Green Bay Packers

Shades of Last Year's Offense Came To Life In the Second Half Against Minnesota

Photo Credit: Brace Hemmelgarn (USA TODAY Sports)

Last year, the Green Bay Packers’ offense put up numbers that ranked among the best in recent memory. They practically waltzed their way to the top seed in the NFC. Expecting them to replicate that performance this year was a tall task, even though Green Bay brought back nearly everyone on that side of the roster.

Up until Sunday, this year’s offense has certainly had its moments, but they’ve been far more inconsistent. Sometimes they just can’t quite find a rhythm. In the second half against the Minnesota Vikings, they showed that they can still dial it up in clutch moments with big plays like they did a year ago.

Green Bay had only three drives in the second half against the Vikings on Sunday, and every single one of them went for touchdowns.

On their opening drive of the third quarter, it took only seven plays for Aaron Rodgers and Co. to move 75 yards downfield and into the end zone. On that drive, six of the seven plays went for ten or more yards.

Green Bay thrived on explosive plays last year. They’ve executed a few this season, but it’s been few and far between compared to a year ago. In that first drive in the third quarter, Rodgers was able to find A.J. Dillon, Equanimeous St. Brown, Davante Adams, and even use his own legs for those chunk plays to keep churning forward. There were plays that opened up right away. There were also some that Rodgers had to buy time for before he whistled a pass through the Vikings’ secondary. It all came together impressively, even though they lost the game.

The Packers also showed the ability to strike quickly, which was highlighted on their final drive of the game. Minnesota had just scored and gotten a two point conversion to jump back in front, 31-24, with a little more than two minutes to play. But on the first play of the ensuing drive, Rodgers found Marquez Valdes-Scantling streaking on a post from the slot for 75 yards and a game-tying touchdown. Those plays seemed to happen weekly last year. However, they’ve been harder to come by this season. But it all came together in the second half against the Vikings. Now we’ll find out if it will be a trend.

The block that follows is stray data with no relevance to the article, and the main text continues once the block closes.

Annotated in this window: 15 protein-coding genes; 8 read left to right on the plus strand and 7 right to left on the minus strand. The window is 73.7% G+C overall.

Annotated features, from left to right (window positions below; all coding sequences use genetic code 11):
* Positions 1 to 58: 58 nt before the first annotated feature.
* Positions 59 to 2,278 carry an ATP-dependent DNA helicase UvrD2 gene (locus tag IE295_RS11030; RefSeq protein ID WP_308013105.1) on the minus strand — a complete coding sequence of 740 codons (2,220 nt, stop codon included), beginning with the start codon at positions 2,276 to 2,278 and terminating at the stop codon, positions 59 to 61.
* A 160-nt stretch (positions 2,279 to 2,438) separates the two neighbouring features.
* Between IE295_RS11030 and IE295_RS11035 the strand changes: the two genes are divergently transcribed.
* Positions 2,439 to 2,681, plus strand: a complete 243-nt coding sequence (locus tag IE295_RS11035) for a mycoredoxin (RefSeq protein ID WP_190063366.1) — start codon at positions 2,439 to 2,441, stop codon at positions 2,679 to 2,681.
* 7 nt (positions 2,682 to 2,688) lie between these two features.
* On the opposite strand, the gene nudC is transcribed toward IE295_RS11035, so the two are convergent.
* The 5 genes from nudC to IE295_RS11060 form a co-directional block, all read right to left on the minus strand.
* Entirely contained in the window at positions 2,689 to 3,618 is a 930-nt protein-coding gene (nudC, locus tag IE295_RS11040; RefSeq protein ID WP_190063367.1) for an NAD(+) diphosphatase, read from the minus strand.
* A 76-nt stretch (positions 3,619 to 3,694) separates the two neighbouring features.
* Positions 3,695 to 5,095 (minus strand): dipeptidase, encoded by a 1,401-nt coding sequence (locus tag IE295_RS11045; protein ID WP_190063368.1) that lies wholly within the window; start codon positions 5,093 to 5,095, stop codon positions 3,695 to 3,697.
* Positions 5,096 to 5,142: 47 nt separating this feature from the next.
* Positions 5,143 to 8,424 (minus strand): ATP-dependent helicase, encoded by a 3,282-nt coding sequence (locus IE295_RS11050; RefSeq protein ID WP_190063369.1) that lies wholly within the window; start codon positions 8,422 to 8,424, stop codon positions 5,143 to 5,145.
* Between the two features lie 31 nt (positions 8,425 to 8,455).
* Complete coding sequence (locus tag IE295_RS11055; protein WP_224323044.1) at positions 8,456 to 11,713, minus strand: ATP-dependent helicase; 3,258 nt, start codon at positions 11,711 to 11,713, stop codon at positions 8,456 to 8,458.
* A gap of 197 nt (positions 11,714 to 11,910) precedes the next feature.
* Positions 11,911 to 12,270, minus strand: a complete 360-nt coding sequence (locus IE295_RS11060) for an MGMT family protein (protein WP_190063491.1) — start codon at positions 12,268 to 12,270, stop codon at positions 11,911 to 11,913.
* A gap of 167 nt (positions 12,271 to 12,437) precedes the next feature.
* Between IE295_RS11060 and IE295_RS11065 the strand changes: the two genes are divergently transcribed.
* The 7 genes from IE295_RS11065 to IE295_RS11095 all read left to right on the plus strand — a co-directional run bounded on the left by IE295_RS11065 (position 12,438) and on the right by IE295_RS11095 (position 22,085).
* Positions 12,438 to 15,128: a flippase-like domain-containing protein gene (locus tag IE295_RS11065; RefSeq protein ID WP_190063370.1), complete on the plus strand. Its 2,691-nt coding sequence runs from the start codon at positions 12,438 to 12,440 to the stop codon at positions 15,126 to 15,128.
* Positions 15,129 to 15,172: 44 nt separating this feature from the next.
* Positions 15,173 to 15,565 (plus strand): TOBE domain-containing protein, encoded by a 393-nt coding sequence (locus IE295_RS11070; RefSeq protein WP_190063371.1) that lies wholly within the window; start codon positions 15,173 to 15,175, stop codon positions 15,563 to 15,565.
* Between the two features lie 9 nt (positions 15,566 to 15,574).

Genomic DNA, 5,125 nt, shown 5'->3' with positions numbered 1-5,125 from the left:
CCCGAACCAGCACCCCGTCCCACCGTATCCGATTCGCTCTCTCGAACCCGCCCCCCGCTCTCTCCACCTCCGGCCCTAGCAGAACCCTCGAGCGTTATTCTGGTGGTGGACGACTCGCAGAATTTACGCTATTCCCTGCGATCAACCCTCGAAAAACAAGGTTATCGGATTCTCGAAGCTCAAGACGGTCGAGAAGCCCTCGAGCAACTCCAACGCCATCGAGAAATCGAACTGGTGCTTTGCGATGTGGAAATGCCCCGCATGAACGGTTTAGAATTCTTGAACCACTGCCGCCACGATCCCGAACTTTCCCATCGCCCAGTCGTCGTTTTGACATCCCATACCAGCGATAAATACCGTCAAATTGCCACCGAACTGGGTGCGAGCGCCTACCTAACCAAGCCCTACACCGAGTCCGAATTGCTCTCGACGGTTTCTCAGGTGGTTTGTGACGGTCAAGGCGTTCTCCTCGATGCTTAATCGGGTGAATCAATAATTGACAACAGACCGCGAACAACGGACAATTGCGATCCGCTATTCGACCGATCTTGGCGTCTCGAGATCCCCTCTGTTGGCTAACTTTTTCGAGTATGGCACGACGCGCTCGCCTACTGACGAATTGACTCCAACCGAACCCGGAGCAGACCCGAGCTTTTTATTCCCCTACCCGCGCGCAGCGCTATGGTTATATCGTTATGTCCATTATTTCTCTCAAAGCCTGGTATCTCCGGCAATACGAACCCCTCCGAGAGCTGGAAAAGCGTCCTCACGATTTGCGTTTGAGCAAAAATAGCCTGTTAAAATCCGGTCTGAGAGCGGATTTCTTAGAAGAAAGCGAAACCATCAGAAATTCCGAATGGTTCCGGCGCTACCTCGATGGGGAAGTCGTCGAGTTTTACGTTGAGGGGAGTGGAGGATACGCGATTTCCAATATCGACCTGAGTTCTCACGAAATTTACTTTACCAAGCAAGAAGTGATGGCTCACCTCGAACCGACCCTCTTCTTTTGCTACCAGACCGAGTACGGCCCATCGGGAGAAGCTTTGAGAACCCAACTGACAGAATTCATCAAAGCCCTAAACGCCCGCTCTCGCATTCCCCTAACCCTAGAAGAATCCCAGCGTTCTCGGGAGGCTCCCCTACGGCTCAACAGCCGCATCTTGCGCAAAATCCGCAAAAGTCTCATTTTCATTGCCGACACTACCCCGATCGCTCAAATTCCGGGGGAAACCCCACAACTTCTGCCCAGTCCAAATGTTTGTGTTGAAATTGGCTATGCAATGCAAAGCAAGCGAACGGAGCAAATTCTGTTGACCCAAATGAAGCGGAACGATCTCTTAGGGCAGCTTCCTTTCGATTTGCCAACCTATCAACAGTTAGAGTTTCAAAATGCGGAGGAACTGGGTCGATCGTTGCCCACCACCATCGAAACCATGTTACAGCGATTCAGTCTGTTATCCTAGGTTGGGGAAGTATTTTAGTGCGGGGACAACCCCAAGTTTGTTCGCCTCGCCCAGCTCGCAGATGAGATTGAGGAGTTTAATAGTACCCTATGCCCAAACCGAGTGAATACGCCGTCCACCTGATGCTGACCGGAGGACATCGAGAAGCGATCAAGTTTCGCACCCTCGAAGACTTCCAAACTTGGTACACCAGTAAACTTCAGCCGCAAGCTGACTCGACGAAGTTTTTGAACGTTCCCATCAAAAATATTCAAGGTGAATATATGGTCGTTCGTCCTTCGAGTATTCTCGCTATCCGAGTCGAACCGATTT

It’s possible that this second half wasn’t a flash in the pan for the Packers. Maybe they rediscovered that offensive magic from a year ago. If the defense corrects their mistakes from the Vikings game and the offense has truly tapped into some of what made the engine run last year, this team becomes even more explosive.

The injuries for both sides keep piling up for Green Bay. On Sunday, they lost All-Pro-caliber offensive lineman Elgton Jenkins for the remainder of the season with a torn ACL. All-Pro left tackle David Bakhtiari still hasn’t played this year after tearing his ACL in 2020. Aaron Jones was inactive against Minnesota with a sprained MCL, and Rodgers hinted at his toe injury bothering him far more as the weeks carry on.

Every team endures injury woes. But it’s hit some of Green Bay’s best players on both sides of the ball. Last year, they were mostly able to keep their marquee players heathy. This year, the scales have rebalanced. Still, there’s reason to be excited after Sunday while recognizing the mistakes that need to be cleaned up.

The offense was mesmerizing in the second half, but it came after a pretty sloppy first-half showing. The team has been plagued all season by slow starts to games. Rodgers and head coach Matt LaFleur have constantly mentioned it when discussing necessary improvements. If they want to maximize their potential, they’ll need to come out of the gates swinging. The last two quarters against Minnesota were great, but as No. 12 mentioned afterwards, it felt like they could’ve put up 41 points.

Sunday brought some encouraging signs that this offense can still be as dynamic as any in the NFL. Everyone in the land of cheese will have their fingers crossed that it’s a sign of things to come. If that is the case, Sunday’s loss will still sting, but what will come of it will be even greater.

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